Legislative Update 4-12-21

By Devon Green
Vice President of Government Relations

Much like the weather, April in the legislature often brings its share of chaos and frenzy as we head into the home stretch. While it’s usually exciting, the unpredictability of the legislature hits a bit differently this year. Under COVID, every time our hospitals get their feet under them, another operational challenge presented itself—procuring PPE, creating negative pressure spaces, suspending services, testing and screening, resuming services, and administering community vaccinations. As the prevalence of variants rise, we continue to see outbreaks that fill ICUs and other hospital beds. Hospital budgets statewide have only a $3 million operating margin on a $2 billion dollar system. Unpredictability is hitting our hospitals from every angle right now. Adding legislative unpredictability on top of it feels like a bridge too far. 

Last Week

Health Care Reform: The Senate Health and Welfare Committee looked at two bills related to health care reform, S.132 and S.120.  

Chair Lyons noted that it is unlikely everything in S.132 will pass, given the late date in the session. The bill includes expansion of hearing aid coverage, durable medical equipment reform and coverage of two primary care visits per year. The bill also shifts distribution of value-based payments and shared savings from Accountable Care Organizations to the Green Mountain Care Board, requires the Green Mountain Care Board to review and approve every health care contract between health care providers and payers and gives the state auditor access to Accountable Care Organization records.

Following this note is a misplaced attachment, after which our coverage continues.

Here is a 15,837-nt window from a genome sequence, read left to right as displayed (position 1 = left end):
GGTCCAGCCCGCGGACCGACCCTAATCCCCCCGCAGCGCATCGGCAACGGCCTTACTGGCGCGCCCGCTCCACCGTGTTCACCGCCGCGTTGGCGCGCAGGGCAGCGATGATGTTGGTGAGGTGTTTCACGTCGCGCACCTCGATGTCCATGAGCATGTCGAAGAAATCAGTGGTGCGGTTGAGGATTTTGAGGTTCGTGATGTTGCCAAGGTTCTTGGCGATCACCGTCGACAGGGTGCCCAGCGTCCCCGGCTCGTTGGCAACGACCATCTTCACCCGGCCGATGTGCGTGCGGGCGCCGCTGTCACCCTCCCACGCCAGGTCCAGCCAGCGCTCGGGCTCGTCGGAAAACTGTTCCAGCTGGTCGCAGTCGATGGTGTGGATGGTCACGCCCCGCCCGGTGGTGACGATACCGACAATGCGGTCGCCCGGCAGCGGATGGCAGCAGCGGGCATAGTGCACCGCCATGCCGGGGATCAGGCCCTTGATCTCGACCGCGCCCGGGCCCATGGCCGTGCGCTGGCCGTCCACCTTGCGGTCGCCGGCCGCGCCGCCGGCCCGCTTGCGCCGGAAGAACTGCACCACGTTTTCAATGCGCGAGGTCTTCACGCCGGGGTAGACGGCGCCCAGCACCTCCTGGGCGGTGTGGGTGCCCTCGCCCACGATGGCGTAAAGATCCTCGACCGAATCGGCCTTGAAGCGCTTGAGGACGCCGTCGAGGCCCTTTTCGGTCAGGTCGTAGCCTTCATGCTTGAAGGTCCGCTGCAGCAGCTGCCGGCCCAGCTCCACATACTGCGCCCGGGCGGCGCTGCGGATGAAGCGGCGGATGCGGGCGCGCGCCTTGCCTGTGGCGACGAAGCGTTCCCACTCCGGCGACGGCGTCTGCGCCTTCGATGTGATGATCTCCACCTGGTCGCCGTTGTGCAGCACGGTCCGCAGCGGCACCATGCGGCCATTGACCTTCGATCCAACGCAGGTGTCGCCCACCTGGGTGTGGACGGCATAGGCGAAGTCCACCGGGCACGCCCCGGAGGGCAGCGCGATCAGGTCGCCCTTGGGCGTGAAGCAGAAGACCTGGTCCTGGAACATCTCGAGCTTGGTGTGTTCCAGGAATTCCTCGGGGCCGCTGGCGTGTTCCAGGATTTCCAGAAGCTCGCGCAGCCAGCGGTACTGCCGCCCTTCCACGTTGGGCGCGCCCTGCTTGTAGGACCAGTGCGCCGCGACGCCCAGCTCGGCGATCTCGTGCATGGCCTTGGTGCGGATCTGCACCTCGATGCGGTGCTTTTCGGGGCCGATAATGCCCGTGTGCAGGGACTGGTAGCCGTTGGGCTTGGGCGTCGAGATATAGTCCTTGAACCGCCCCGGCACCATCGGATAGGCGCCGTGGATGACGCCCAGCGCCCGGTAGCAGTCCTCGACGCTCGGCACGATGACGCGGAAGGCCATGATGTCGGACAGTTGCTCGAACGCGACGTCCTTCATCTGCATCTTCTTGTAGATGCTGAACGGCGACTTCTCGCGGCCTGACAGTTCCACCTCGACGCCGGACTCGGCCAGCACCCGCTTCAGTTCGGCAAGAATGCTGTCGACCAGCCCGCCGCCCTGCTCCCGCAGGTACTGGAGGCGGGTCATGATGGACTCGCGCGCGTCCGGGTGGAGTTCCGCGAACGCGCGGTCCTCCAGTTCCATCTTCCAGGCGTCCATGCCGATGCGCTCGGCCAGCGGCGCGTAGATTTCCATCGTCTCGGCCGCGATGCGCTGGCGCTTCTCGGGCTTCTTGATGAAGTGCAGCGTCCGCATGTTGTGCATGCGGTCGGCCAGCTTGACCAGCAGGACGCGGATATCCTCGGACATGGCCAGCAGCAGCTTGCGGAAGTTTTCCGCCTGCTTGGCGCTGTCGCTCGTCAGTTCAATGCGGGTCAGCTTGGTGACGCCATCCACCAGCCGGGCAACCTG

S.120 creates a study committee to explore health care affordability for Vermonters. It is possible that the latest provisions in the American Rescue Plan Act, which increases subsidies for premiums and out-of-pocket costs will substantially improve health care affordability for Vermonters buying health insurance in the individual market. 


Provider Reimbursement Options: The Senate Health and Welfare Committee has heard significant testimony on the Green Mountain Care Board’s Act 159 report regarding options for regulating provider reimbursement, including:

  • Setting health system budgets, similar to the global budget process in Maryland and Pennsylvania
  • Reimbursement parameters, similar to what the Green Mountain Care Board does now with hospital budgets, but expanded to entity-based or service-based caps and floors 
  • Fee-for-service rate setting

The fee-for-service rate setting model appears to be a nonstarter because it does not align with Vermont’s current health care reform goals. It is unclear how much can be done in the other areas, given the late date in the session and the impact that such a change would have on the health care system.

Stem Cell Legislation: The House Health Care Committee heard testimony on S.22, which would require health care providers to notify patients that a stem cell product has not received FDA approval. Dr. Daniel Weiss from the University of Vermont Medical Center testified that “stem cell” clinics using therapies not approved by the FDA are putting patients at risk.

This Week

Competency to Stand Trial and Study of Forensic Care Working Group: VAHHS will be testifying in the House Corrections and Institutions Committee on S.3, which includes a working group to identify gaps in the current mental health and criminal justice system and opportunities to coordinate treatment for individuals who are incompetent to stand trial or who are adjudicated not guilty by reason of insanity. It is crucial that we examine ways to improve the treatment of individuals who fall in this category of “forensic” mental

health care.